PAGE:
President Obama's New Year's Resolution? To Finally Make Progress On Gun Control Reforms
Do you have a New Year's resolution? Not everyone likes them, sure ― why put off till January what you can start in July? ― but there's no denying that they're a reliable, familiar part of our cultural landscape. So much so, in fact, that no less than the president divulged his own resolution on Friday, although it was firmly fixed in the world of politics: President Obama's New Year's resolution is on gun control, likely by way of a hotly anticipated executive order.
He introduced it in his weekly address to the nation, which went up on YouTube Friday morning. After running down some of the achievements from his first seven years as president ― advancing international progress on climate change, the economic recovery, and the march of marriage equality as prime examples ― he introduced what might be the last big push of his waning time in office:
So my New Year's resolution is to move forward with our unfinished business ... that's especially true for one piece of unfinished business: our epidemic of gun violence. Last month, we remembered the third anniversary of Newtown. This Friday, I'll be thinking about my friend Gabby Giffords, five years into her recovery from the shooting in Tucson.
And all across America, survivors of gun violence, and those who lost a child, or a parent, or a spouse to gun violence are forced to mark such awful anniversaries every single day. And yet, Congress still hasn't done anything to prevent what happened to them from happening to other families. Three years ago, a bipartisan, common-sense bill would've required background checks for virtually everyone who buys a gun. Keep in mind, this is a policy that is supported by some 90 percent of the American people. It was supported by a majority of NRA households.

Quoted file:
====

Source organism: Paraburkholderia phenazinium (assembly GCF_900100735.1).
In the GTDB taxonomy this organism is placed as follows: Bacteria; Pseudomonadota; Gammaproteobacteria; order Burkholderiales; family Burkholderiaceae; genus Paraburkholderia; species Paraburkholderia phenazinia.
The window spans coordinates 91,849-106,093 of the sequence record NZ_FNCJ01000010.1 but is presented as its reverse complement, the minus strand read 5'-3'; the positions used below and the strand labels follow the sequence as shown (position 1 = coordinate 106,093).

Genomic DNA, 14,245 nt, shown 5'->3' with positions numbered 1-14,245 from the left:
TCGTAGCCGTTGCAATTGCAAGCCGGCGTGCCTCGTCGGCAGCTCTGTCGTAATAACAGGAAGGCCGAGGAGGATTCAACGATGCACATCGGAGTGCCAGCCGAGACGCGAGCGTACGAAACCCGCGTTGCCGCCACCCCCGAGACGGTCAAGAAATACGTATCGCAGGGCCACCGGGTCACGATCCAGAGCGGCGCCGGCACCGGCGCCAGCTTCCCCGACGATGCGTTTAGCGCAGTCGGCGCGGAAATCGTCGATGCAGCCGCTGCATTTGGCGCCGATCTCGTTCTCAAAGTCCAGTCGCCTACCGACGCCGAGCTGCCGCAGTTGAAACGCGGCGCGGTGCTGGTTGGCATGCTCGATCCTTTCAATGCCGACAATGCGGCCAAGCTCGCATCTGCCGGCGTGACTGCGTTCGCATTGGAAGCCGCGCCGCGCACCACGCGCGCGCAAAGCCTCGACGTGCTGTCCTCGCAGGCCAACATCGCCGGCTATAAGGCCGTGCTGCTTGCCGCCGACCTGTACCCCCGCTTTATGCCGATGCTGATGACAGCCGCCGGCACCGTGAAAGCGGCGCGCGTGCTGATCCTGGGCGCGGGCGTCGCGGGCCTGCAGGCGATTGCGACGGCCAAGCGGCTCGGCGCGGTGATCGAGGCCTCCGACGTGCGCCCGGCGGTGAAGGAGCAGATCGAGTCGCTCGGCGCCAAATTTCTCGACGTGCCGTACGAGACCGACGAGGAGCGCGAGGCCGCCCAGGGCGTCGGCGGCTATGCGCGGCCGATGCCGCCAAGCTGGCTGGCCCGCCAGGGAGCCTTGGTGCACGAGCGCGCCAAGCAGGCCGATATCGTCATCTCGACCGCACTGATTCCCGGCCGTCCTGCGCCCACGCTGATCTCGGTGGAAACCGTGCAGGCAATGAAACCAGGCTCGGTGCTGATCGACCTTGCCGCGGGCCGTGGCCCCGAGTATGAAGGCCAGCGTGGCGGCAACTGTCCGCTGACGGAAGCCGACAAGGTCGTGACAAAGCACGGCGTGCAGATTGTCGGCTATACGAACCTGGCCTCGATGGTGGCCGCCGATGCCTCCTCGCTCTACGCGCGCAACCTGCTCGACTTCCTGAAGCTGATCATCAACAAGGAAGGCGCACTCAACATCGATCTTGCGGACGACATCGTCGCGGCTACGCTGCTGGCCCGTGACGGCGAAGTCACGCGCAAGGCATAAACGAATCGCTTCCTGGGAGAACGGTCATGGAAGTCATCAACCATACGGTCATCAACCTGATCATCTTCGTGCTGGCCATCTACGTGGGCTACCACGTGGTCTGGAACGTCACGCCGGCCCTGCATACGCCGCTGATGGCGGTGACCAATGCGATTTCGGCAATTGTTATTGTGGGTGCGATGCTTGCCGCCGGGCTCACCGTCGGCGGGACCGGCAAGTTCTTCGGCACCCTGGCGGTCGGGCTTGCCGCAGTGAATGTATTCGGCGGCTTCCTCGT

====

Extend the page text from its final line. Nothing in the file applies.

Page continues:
But the gun lobby mobilized against it, and the Senate blocked it. Since then, tens of thousands of our fellow Americans have been mowed down by gun violence, tens of thousands. Each time, we're told that common-sense reforms like background checks might not have stopped the last massacre, or the one before that, so we shouldn't do anything. We know we can't stop every act of violence, but what if we tried to stop even one? What if Congress did something, anything to protect our kids from gun violence? A few months ago, I directed my team at the White House to look into any new actions I can take to help reduce gun violence. And on Monday, I'll meet with our attorney general, Loretta Lynch, to discuss our options.
This doesn't come as an enormous surprise. The political press had been reporting the possibility of an executive order on guns in the final days of 2015, and from the sounds of things, the reports were accurate. Of course, executive actions can be controversial, and the political right will surely decry any unilateral effort Obama makes on gun reform ― the right to bear arms is, after all, a constitutionally protected right, however much that frustrates and complicates vital, sensible policies.
Whatever the executive order ends up containing, we shouldn't have to wait much longer to find out. According to CNN, it's expected to be made public in advance of Obama's Jan. 12 State of the Union address.